What McChrystral really said to Rolling Stone
David Brooks of the Times has also described the famous quotes a kevetching by his assistants, which appears to be accurate. I continue to think his biggest sin was believing there was something to be gained for the war effort and his career by allowing the Rolling Stone reporter to have a fly on the wall status. The Washington Post's Jason Horowitz says McChrystal violated Obama's sense of media management. That maybe true, but Carr has made one of the more insightful observations of the episode.
You could say General Stanley A. McChrystal was a victim of his own hubris – the archetypal field commander who got too intemperate with the suits back at headquarters.
Then again, you might not.
Let’s stipulate that allowing a reporter from Rolling Stone with a skeptic’s view of the war in Afghanistan unfettered access for a month was not the best career move. But those who’ve read the full piece by Michael Hastings — as opposed to just the juicy bits being tossed around cable news — might be forgiven for wondering what exactly got him whacked so quickly. Or at least, you might wonder if it has less to do with what the general said and more to do with the relentless velocity and recklessness of the modern media ecosystem.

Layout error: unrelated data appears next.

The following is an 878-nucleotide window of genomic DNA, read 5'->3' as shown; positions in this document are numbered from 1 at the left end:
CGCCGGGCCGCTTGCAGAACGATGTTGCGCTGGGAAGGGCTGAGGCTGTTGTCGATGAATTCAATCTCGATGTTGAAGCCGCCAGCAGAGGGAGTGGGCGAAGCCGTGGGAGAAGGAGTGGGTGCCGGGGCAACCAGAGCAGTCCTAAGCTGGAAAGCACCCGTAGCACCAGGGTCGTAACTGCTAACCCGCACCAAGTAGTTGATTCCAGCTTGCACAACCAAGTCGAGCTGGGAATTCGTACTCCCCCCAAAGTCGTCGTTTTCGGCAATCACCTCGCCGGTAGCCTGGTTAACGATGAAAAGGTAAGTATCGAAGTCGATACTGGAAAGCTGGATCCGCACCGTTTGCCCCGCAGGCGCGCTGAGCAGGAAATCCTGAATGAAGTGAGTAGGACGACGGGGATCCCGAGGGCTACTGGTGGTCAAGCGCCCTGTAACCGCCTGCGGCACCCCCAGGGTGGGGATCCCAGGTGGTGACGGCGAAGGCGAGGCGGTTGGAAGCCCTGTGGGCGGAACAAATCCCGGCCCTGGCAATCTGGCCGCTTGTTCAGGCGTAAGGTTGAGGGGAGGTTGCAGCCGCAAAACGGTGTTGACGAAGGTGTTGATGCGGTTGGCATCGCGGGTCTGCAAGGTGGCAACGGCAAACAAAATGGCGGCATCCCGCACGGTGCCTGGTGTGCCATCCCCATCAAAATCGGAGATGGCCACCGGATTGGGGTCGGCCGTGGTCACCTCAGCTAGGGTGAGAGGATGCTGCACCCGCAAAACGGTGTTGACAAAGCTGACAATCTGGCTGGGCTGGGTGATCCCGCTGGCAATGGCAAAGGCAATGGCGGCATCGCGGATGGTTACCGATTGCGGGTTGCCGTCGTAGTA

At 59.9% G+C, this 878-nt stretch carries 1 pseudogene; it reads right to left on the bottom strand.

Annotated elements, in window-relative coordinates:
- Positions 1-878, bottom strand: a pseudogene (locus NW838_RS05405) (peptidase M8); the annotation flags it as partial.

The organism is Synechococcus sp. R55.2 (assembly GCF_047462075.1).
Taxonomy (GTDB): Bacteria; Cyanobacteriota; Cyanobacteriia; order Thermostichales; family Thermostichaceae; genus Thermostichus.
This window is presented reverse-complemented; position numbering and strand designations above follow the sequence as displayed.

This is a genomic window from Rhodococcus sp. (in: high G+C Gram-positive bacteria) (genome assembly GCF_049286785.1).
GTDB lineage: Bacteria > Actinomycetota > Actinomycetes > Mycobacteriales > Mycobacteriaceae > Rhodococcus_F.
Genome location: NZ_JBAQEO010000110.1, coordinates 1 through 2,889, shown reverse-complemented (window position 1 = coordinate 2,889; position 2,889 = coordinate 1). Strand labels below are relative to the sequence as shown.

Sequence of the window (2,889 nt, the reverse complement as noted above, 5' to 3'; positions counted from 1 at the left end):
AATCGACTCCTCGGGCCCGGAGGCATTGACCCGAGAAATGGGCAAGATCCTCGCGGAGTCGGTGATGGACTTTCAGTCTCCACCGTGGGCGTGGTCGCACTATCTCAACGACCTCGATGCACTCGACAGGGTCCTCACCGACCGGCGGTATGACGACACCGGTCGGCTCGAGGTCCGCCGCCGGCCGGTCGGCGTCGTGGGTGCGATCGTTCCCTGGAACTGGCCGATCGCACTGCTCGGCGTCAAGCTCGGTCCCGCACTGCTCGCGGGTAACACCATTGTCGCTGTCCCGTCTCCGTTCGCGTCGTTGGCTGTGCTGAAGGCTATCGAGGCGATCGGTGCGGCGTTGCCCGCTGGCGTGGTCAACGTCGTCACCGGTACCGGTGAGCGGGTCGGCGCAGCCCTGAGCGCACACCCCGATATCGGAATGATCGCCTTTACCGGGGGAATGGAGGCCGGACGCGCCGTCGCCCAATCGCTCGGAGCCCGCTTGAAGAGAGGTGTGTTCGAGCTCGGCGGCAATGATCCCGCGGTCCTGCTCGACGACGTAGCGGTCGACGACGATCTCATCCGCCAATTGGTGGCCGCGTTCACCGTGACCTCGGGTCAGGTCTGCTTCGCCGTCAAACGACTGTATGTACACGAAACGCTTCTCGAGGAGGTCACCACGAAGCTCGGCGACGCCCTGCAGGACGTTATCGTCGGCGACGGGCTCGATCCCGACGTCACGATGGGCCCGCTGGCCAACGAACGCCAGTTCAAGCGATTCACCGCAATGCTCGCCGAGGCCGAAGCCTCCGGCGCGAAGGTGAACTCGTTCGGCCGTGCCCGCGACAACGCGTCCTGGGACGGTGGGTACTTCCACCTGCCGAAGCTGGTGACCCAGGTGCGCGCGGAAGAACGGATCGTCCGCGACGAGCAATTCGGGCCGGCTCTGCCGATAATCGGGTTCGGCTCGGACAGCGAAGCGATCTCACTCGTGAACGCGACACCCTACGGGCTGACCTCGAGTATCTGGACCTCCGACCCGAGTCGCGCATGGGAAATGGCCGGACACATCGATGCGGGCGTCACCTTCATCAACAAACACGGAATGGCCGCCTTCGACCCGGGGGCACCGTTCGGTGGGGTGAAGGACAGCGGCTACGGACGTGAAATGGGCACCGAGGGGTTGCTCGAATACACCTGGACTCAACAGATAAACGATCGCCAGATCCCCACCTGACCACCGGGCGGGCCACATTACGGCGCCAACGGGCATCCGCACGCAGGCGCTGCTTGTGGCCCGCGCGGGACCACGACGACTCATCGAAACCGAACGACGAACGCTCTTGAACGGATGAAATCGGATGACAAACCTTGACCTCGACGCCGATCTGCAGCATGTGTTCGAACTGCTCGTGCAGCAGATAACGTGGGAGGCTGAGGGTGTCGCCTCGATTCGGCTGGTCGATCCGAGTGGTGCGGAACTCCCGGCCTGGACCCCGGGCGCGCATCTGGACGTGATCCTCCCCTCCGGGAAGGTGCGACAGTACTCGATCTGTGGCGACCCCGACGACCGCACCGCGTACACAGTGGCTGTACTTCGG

The original piece was hijacked by other news organizations and by the end of the day Tuesday, the general was thought to have suggested that the commander-in-chief did not seem “engaged” when they met, made profane fun of the vice president’s name, called one of his fellow generals a “clown” and described the special envoy to Afghanistan as a “wounded animal.”
But if you read the piece – few people in government and media seem to have – he didn’t say those things, a bunch of unnamed and unidentified aides did, often cracking wise over cocktails with the reporter.
The general is not quoted at any length in Mr. Hasting’s piece, but from my close reading, here is what he did: said that Vice President was prone to unexpected public statements, moaned audibly when he got an incoming mail from diplomatic envoy Richard Holbrooke, and complained that the White House took a long time to review his war plan. That’s it. The rest was all atmospherics and innuendo.